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Ford is fresh from releasing loads of details about its all-important new-generation Ranger pick-up.
The Blue Oval has confirmed the internal combustion powertrains for the Ranger, although it has not disclosed any details on outputs, fuel economy or performance figures.
Headlining the Ranger range will be a new 3.0-litre turbo-diesel V6, replacing the ageing 3.2-litre five-cylinder unit, while a pair of 2.0-litre turbo diesels are also on the cards for Australia – a single turbo and a twin turbo. Some international markets will get an entry level petrol engine too.
“The third-generation T6 platform, (the) next-gen Ranger is capable of, and has been future proofed for different propulsion technologies going forward,” is all Ian Foston, Ford’s Chief T6 Platform Engineer, would say when asked.
While Ford is yet to confirm it, the electrified Ranger is expected to be a plug-in hybrid that combines either a 2.3-litre or 2.5-litre turbocharged four-cylinder petrol engine with at least one electric motor.
Either way, we know from Mr Foston’s comments that it is engineered and ready for an electrified powertrain at some point. The question is, when?
Given the regular versions of the next-gen Ranger will start to roll out in Australia in mid-2022, it’s unlikely we will see the hybrid in showrooms before 2023.
As part of the next-gen Ranger program, Ford conducted extensive customer research to determine what features owners want and according to Mr Foston, there was interest from customers to have an electrified powertrain option.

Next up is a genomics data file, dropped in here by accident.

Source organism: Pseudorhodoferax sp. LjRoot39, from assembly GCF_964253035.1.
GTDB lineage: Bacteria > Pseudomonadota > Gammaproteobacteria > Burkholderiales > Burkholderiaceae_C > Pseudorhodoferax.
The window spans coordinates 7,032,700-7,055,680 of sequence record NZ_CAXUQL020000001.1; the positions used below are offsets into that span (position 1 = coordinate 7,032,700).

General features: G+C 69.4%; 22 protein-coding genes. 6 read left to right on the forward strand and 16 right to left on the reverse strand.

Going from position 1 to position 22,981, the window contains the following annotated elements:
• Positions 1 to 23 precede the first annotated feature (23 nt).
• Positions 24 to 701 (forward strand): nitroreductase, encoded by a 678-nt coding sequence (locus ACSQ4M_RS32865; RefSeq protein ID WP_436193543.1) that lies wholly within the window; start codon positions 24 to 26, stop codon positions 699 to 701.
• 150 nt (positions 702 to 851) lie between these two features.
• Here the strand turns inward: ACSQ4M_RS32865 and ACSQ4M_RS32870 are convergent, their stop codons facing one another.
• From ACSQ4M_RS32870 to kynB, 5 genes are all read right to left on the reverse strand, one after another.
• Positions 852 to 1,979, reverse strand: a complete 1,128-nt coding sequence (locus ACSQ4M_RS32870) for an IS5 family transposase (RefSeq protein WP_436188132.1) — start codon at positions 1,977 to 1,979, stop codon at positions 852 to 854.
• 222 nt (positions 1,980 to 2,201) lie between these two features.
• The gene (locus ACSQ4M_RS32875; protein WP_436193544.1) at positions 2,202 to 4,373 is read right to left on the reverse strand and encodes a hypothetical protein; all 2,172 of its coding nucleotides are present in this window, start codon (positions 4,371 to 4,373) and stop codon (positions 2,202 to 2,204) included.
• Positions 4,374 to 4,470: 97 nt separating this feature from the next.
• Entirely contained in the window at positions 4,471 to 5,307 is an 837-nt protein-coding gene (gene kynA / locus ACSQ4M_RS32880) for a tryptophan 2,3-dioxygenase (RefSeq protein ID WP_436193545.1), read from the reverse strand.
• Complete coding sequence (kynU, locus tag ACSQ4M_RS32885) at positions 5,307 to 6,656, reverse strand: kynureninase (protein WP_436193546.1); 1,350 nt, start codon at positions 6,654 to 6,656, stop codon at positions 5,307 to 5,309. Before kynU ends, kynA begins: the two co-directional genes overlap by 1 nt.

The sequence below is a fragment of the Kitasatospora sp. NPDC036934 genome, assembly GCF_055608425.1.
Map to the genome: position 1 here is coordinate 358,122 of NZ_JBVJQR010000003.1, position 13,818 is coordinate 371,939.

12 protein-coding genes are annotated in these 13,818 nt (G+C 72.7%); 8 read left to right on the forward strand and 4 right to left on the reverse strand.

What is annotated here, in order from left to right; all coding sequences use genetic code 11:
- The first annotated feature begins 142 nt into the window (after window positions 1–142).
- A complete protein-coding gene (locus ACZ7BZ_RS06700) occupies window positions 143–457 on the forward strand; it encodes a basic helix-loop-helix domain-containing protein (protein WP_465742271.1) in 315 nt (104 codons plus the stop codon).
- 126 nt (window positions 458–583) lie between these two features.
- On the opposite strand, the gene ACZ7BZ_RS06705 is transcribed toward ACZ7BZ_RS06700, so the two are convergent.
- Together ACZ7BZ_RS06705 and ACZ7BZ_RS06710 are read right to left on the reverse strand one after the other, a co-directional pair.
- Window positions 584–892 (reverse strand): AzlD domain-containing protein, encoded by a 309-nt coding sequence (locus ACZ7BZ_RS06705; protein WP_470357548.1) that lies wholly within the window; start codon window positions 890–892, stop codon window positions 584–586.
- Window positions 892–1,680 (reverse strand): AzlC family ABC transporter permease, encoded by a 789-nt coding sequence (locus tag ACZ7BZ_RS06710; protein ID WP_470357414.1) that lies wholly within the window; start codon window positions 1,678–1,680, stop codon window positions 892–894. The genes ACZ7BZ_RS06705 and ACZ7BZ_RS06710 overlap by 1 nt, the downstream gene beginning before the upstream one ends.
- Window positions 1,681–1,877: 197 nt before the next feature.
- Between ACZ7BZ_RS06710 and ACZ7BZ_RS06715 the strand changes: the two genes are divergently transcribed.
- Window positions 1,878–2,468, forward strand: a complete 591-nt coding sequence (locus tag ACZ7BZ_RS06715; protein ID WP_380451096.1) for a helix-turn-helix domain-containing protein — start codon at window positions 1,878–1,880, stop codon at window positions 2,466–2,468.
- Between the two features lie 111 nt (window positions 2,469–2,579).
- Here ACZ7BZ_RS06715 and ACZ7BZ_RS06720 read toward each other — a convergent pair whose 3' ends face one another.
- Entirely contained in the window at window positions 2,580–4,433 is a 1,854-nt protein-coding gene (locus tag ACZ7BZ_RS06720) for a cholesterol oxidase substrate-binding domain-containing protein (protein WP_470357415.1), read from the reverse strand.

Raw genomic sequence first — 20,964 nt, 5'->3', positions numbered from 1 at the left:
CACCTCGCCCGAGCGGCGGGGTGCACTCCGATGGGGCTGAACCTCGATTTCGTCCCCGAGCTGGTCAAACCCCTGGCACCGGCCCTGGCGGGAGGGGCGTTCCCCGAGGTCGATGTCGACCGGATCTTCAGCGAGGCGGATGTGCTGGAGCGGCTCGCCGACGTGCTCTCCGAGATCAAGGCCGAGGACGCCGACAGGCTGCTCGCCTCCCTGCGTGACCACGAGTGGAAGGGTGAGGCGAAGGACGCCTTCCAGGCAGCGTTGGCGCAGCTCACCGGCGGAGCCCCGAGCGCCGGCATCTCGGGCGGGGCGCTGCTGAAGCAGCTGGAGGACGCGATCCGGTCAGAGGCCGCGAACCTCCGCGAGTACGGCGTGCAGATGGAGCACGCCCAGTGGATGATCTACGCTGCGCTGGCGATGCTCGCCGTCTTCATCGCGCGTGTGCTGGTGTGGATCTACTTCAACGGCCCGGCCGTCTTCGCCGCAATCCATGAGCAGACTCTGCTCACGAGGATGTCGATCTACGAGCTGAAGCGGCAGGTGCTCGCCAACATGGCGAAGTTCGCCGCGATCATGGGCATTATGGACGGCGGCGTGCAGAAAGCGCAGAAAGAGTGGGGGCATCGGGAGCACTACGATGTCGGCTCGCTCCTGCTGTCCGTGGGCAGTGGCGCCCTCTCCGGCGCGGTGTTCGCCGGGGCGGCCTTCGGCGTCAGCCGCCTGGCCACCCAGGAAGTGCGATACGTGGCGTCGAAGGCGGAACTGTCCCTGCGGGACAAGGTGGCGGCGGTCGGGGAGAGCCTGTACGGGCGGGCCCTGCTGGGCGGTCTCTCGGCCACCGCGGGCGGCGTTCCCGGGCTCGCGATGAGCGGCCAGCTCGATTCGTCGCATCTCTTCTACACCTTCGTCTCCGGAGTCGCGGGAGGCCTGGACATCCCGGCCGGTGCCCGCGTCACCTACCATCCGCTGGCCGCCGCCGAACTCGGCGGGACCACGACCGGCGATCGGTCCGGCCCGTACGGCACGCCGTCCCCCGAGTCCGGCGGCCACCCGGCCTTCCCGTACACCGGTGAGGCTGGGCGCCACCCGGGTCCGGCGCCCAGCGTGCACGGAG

“We have spoken to customers all around the world and there’s clearly two big drivers for electrification – one is through customers who have had ownership experiences in electric vehicles of some variety. And they’re asking about when it (Ranger) could be available with that technology,” he said.
“And there are also clearly legislative requirements that have been applied in a number of markers around the world. So clearly there is a big future for EVs in every segment, trucks being one of them as well.”
Speaking with CarsGuide at the Ranger reveal in Melbourne, Ford Australia president and CEO Andrew Birkic said customer attitudes around electrified powertrains were changing.
"I think we are seeing a shift and a transition when it comes to electrification. You’re seeing that in the VFACTS (sales) numbers monthly, we’re seeing that in the number of models. You’re also seeing changes at a state government level. The different rates of customer adoption, we're seeing investments in infrastructure also by business, lowering costs of technology, so that is all coming together. So I think absolutely there is a shift in customer demand."
While none of Ford’s rivals have actively confirmed that they are working on hybrid versions of their utes, a number are expected to hit the market in the coming years.
Hybrid pioneer Toyota is likely to offer an electrified version of its next-gen HiLux that’s due in about 2023. Under their alliance, Nissan and Mitsubishi are expected to introduce hybrid versions of their next-gen Navara and Triton that will share underpinnings.